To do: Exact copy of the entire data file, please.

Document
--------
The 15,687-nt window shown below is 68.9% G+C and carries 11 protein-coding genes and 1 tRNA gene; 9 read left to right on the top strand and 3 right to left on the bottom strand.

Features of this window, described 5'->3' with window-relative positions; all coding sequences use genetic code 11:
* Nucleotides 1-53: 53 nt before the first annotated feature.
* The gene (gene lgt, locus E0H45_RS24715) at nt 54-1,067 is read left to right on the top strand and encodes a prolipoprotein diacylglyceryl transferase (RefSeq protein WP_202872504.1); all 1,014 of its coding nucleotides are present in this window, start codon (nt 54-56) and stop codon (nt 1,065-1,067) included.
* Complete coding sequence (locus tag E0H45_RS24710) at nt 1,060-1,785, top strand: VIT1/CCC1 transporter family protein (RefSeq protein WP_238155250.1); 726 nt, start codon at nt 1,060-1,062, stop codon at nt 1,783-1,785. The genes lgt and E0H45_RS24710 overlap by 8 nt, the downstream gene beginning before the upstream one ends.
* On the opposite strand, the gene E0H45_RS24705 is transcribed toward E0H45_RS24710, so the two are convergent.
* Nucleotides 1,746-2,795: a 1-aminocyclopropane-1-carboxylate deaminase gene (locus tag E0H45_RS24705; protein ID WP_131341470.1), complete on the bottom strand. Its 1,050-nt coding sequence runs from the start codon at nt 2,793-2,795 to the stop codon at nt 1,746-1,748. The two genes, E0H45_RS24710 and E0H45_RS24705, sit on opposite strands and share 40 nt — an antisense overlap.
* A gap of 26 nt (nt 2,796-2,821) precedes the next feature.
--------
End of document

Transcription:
The 15,687-nt window shown below is 68.9% G+C and carries 11 protein-coding genes and 1 tRNA gene; 9 read left to right on the top strand and 3 right to left on the bottom strand.

Features of this window, described 5'->3' with window-relative positions; all coding sequences use genetic code 11:
* Nucleotides 1-53: 53 nt before the first annotated feature.
* The gene (gene lgt, locus E0H45_RS24715) at nt 54-1,067 is read left to right on the top strand and encodes a prolipoprotein diacylglyceryl transferase (RefSeq protein WP_202872504.1); all 1,014 of its coding nucleotides are present in this window, start codon (nt 54-56) and stop codon (nt 1,065-1,067) included.
* Complete coding sequence (locus tag E0H45_RS24710) at nt 1,060-1,785, top strand: VIT1/CCC1 transporter family protein (RefSeq protein WP_238155250.1); 726 nt, start codon at nt 1,060-1,062, stop codon at nt 1,783-1,785. The genes lgt and E0H45_RS24710 overlap by 8 nt, the downstream gene beginning before the upstream one ends.
* On the opposite strand, the gene E0H45_RS24705 is transcribed toward E0H45_RS24710, so the two are convergent.
* Nucleotides 1,746-2,795: a 1-aminocyclopropane-1-carboxylate deaminase gene (locus tag E0H45_RS24705; protein ID WP_131341470.1), complete on the bottom strand. Its 1,050-nt coding sequence runs from the start codon at nt 2,793-2,795 to the stop codon at nt 1,746-1,748. The two genes, E0H45_RS24710 and E0H45_RS24705, sit on opposite strands and share 40 nt — an antisense overlap.
* A gap of 26 nt (nt 2,796-2,821) precedes the next feature.